Most beach towns in the U.S. are laid back, and may or may not adhere to the “no shirt, no shoes, no service” policy. While it’s generally not acceptable to be naked, most clothing options are fair game.

The Mediterranean or Adriatic

If you visit the Mediterranean beaches in the summer, prepare for HOT weather. Plan for breathable clothing to pair with your walking shoes, as there is tons of stuff to explore. Again, both the Merrell shoes and Columbia quick-dry clothing options work well. For females, there will be some cultural modesty dress codes to adhere to – for example, in in many religious buildings and in primarily Muslim countries. We will address this in greater detail later in the article.


If you head to the beach areas in Southeast Asia between June and October, plan for monsoons. Bring a light rain jacket, like a Venture 2 rain shell by The North Face. I don’t go anywhere without my Venture; it folds up to be tiny, is totally waterproof and windproof, and lasts for years. There are men’s and women’s jackets available, in tons of colors. Add a stash of Ziploc bags to your list to protect your phone, passport, and any other important documents that you don’t want damaged by water. Be aware of modesty concerns here too. In some rural beach areas women should wear shorts and tee over their swimsuits. Also, some government visa offices may require pants and sleeves for admittance.


The sun and heat will be your main adversaries here. Pack a reef-safe sunscreen like Thinksport to avoid damaging reefs or harming marine life with chemicals. This is important at every beach in the world, regardless of local laws. Instead of harmful chemicals, reef-safe sunscreens use a natural mineral-based physical barrier like zinc oxide, which acts like a layer of tiny mirrors to reflect the sun’s harmful rays away from your skin.

Also be sure to bring a water bottle, as staying hydrated will be a full-time pursuit. My favorite is the LifeStraw Go water bottle, which has a two-stage filtration system so I know my water is clean and pure.

City Trips

Traveling to a city destination generally requires a wider range of clothing options since there are so many things to do. I generally pack a few sets of casual clothing I can mix and match for exploring during the day, some nightlife-appropriate clothes, and a set of lounge wear. Your needs will vary based on your destination city and the activities you have planned, so pack accordingly.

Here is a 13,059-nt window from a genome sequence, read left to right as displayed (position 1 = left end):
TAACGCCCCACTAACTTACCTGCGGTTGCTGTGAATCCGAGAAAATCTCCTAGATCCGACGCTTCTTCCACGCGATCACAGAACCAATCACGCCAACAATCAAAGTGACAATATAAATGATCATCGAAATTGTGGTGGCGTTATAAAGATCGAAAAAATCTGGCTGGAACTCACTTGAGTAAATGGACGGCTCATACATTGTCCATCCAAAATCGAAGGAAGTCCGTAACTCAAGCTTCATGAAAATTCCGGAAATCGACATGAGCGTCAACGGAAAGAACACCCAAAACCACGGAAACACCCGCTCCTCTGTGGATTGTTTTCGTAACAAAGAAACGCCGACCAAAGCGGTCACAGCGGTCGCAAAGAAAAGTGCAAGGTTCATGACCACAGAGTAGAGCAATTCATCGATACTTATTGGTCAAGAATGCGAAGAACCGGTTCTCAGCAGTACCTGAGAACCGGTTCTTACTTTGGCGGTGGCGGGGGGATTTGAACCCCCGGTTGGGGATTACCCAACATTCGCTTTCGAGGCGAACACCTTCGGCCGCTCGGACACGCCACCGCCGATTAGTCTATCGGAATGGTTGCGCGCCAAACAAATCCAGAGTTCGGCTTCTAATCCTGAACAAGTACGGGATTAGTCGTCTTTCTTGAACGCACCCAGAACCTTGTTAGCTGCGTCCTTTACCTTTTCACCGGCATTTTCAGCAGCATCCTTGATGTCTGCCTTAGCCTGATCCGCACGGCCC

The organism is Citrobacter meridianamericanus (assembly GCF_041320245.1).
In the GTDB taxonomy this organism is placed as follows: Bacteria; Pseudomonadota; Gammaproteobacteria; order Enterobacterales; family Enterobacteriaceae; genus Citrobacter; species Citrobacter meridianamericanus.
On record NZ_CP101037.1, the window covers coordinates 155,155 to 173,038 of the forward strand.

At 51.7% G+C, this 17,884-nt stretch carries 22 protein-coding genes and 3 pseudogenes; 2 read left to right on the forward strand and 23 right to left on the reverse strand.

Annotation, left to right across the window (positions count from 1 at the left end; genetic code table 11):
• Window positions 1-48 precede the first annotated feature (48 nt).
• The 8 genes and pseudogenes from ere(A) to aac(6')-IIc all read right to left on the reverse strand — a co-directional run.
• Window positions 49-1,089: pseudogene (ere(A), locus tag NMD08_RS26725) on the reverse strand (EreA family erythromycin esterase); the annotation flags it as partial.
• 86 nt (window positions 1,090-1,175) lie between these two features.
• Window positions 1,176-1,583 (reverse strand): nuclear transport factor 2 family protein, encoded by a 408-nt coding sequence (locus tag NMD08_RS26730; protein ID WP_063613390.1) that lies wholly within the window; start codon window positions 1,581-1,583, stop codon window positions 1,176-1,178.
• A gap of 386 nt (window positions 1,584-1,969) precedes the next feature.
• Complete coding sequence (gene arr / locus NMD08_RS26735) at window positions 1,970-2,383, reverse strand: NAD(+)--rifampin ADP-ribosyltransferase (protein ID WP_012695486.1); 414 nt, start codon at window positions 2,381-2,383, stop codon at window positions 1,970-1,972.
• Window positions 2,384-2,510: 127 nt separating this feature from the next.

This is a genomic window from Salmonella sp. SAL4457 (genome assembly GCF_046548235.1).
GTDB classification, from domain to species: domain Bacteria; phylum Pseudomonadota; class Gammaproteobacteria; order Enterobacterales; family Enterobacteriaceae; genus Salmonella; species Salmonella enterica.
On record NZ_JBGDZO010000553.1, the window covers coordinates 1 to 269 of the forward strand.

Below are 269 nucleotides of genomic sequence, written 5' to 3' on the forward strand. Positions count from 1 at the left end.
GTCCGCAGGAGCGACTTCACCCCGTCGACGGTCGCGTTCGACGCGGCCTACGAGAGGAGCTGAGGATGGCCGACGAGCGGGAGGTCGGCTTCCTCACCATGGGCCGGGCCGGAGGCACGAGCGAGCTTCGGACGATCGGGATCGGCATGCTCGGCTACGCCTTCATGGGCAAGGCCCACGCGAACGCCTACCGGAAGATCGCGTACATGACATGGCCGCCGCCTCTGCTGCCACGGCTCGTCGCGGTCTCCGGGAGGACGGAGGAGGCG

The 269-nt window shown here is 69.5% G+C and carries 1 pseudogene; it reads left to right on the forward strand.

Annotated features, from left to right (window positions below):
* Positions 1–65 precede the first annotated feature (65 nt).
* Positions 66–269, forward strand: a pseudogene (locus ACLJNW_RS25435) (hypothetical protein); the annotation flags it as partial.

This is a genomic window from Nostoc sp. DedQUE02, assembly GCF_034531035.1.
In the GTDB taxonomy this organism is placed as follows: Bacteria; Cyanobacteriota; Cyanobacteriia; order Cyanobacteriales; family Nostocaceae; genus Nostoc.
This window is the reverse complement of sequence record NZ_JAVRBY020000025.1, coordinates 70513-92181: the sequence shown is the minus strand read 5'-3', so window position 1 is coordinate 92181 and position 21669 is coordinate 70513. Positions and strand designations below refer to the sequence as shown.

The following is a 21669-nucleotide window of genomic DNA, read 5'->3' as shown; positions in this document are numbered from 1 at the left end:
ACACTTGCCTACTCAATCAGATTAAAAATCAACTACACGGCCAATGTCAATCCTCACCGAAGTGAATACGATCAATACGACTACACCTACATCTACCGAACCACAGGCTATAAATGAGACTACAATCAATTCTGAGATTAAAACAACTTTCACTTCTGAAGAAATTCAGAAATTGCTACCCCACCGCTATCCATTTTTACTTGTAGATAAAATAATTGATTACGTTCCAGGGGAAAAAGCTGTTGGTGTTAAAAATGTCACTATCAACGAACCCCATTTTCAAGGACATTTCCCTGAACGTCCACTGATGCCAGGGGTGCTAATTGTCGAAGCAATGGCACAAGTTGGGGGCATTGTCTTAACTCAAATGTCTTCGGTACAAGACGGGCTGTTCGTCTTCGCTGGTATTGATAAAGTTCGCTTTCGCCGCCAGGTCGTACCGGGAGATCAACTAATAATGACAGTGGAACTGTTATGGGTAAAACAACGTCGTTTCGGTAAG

Pack a climate-appropriate jacket you can dress up or down. Nightlife is an important and interesting way to experience a city. You don’t want to be shivering the whole time while you bar hop or walk to dinner reservations. Patagonia makes some great options. Several of us at NV are particularly partial to the Better Sweater line and the Nano Puff. Both are nice and warm, lightweight and they pack well.


Another consideration is driving – and especially parking – in cities. It can be time-consuming and expensive. So, it’s usually easier to walk or take public transportation. As such, consider your footwear choices. Combat boots like the Steve Madden Troopa 2.0 are one of my staples for city trips. They’re comfortable, stylish, and can be dressed up or down. Plus, since they’re so versatile, they qualify as a good lightweight travel option. 

And for gents, MJ loves his Merrell Moabs. They have tons of styles and colors, and they make some really cute options for women too. He says they’re the most comfortable hiking/walking shoe he’s owned and he prefers the low top Gore-Tex version. Best of all, they can do double-duty, if you happen to get into some rough weather or take a trip out of the city for a hike.


Of course, it’s not as if one list fits all cities in the world. Consider the seasonal weather, the cultural norms, and the activities you’ll be engaging in. Pack mostly versatile and basic clothing options with coordinating colors. 

Cross-body Courier Bag

When traveling in a city, it’s a good idea to carry a cross-body bag or purse. Obviously, this isn’t your main pack, but you can use it to store all your important items. The cross-body design makes it inherently more secure, yet easy to access anything you might need. I like the Baggalini Pocket lightweight cross-body bag. This is just a super durable, cross-body bag with lots of pockets for everything. Best of all, it has RFID blocking technology to block attempts to steal your identity.